“The Father” is by no means the first great play to be written about aging, dementia and the response of children to a parent’s unraveling brain. Shakespeare, for one, dealt with the subject brilliantly in “King Lear.”
But the harrowing realism of “The Father,” now receiving its Chicago premiere in a production by Remy Bumppo Theatre, works a twist on this theme that is altogether more brilliant. For instead of simply seeing to it that we observe and empathize with that form of breakdown, the award-winning contemporary French playwright Florian Zeller (in a translation by British playwright Christopher Hampton), finesses a remarkable feat of imagination that uncannily makes the audience experience the same disorientation, confusion, frustration, anger and fear that accompany the protagonist's own loss of clarity, control and certain aspects of memory. And it is almost certain that Zeller was propelled to write this play after watching someone go through such a transformation firsthand.
It is profoundly sad and disturbing to watch the unraveling of the play’s central character, Andre, especially if you have observed the phenomenon in a person you know and love. Veteran actor David Darlow gives an altogether shattering performance as man in his 70s who was once a successful engineer and though still quite physically fit is clearly losing much of the essential wiring in his brain.
At the same, Andre furiously grabs hold of just enough of those connections to realize that he is undergoing enormous changes. And he tries with every fiber of his being to rebel against this loss of control. In the process, he lashes out against his devoted but exhausted daughter, Anne (deftly played by Linda Gillum), telling her he has always loved her sister (who he refuses to acknowledge died in an accident years earlier) more.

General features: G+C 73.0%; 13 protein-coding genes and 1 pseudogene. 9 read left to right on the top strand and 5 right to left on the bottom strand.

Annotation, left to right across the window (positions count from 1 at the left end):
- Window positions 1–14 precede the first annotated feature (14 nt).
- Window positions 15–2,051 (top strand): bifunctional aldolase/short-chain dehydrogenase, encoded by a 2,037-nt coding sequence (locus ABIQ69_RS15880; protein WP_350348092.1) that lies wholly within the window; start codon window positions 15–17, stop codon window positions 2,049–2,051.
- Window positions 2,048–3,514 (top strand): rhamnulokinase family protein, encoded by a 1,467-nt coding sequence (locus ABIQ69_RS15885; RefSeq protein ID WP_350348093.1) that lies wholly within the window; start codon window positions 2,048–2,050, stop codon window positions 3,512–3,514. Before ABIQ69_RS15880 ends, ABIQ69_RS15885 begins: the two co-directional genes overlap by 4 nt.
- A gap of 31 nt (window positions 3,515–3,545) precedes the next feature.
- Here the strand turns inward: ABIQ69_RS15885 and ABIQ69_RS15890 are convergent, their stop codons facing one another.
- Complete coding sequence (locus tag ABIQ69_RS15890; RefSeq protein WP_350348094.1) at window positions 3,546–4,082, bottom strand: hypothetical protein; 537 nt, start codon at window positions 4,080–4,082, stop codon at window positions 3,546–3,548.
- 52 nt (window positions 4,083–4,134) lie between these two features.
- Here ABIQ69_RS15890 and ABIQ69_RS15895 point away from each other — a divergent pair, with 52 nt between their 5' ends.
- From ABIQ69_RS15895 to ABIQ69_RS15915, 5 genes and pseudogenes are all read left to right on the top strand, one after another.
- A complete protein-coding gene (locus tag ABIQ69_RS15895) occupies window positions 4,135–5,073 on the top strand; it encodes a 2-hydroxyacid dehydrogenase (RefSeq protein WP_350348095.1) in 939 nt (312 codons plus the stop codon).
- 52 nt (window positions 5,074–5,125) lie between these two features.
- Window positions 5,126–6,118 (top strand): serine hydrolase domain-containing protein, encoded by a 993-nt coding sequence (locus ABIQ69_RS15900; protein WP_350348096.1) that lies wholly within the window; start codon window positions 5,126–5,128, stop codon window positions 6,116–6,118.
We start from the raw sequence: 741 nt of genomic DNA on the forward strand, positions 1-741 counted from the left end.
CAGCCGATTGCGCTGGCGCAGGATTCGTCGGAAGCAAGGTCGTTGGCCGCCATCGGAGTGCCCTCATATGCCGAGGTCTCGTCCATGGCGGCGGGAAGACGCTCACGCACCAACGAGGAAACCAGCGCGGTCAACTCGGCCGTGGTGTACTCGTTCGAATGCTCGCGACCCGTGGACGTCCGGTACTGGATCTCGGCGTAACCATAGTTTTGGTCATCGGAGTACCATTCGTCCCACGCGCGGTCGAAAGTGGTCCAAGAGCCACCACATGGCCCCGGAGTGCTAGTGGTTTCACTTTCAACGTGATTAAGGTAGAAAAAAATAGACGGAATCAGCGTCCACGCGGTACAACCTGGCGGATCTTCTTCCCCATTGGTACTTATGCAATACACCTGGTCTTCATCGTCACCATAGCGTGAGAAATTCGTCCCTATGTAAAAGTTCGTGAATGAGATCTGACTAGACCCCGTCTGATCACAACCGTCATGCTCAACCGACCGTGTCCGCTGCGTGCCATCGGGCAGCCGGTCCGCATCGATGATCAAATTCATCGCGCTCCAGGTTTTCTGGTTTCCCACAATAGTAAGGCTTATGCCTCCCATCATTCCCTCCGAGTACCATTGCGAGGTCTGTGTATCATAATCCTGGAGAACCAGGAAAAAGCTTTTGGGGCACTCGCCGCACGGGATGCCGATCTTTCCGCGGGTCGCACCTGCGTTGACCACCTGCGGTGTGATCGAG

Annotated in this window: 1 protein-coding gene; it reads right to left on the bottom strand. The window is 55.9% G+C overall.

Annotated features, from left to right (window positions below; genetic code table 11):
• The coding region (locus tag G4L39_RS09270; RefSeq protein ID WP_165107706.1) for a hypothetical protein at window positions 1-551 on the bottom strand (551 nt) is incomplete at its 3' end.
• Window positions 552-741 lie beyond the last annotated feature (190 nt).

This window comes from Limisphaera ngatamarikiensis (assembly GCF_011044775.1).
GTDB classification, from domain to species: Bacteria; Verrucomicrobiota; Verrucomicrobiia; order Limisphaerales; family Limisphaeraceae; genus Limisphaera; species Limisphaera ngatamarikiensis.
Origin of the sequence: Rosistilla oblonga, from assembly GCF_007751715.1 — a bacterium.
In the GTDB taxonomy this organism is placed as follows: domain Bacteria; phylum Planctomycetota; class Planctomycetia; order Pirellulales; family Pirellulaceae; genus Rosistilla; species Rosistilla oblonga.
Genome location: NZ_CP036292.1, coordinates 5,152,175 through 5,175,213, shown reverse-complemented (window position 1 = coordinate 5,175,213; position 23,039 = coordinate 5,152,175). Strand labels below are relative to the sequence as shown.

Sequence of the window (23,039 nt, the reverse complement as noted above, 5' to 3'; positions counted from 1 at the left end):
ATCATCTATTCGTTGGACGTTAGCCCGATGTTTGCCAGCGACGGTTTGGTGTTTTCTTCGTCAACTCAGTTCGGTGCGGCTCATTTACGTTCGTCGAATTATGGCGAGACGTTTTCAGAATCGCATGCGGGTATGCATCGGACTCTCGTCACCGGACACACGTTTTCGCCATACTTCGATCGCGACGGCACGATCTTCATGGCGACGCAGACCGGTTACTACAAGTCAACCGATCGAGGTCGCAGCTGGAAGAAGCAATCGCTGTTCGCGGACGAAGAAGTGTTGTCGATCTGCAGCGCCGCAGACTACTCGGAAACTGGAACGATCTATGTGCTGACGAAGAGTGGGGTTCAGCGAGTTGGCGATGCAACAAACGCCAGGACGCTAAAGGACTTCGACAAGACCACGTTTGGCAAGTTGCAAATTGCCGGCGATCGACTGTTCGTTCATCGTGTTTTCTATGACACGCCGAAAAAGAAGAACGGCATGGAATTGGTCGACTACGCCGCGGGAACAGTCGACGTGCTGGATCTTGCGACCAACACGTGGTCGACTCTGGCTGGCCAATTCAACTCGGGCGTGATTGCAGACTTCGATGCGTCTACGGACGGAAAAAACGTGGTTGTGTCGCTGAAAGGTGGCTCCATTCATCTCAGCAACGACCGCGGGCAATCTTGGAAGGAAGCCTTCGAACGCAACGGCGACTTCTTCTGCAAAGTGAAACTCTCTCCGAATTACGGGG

He confuses Anne’s decidedly unsympathetic and selfish partner, Pierre (Anish Jethmalani), with her first husband, who may or may not be the stranger played by Bobby Wilhelmson. Andre alternately battles against and engages with several caretakers, including the young, giggly woman (a winning turn by Alys Dickerson) who he happily flirts with and then berates for treating him like a child, and the more experienced nurse (a winningly restrained Laura Resinger), who he reaches out to like a mother.
The play unfolds in a series of short, sharp scenes and is set primarily in Anne’s large, chicly modern, minimalist Paris apartment, where Andre, whose condition has made it impossible for him to live on his own, has been living since he drove away a couple of caretakers. Or could Andre actually be living in his own apartment, and is Anne trying to take ownership of it? And where is Andre’s watch, his most essential possession, which he has either hidden for safekeeping or believes someone has stolen? The symptoms are classic.
In the meantime, Pierre has just gotten a job in London, and Anne plans to move there with him. Pierre is more than a little blunt in his wish that Andre would just expire, or at the very least, that Anne would put her father in a nursing home and they could be free to get on with their lives. But Anne, despite her exhaustion, cares about this difficult man who can still be charming in his way, and who she confesses scared her in childhood.
The Remy Bumppo production, skillfully cast and directed by Kay Martinovich, is enhanced by Yu Shibagaki’s elegant set (lit by Brandon Wardell), with its mottled gray walls, large French window and cleverly selected abstract paintings that in their own way suggest a troubled brain. And there is fine music and sound by Christopher Kriz.
But it is Darlow’s taut, wrenching, tour de force performance as Andre that is of the essence here. And when, in a moment of utter poetic clarity, his character says he feels like he is losing all his leaves, you can only weep.
Remy Bumppo Theatre’s production of “The Father” runs through March 3 at Theater Wit, 1229 W. Belmont Ave. For tickets ($37.75-$62.75) call (773) 965-8150 or visit www.RemyBumppo.org. Running time is one hour and 40 minutes with no intermission.
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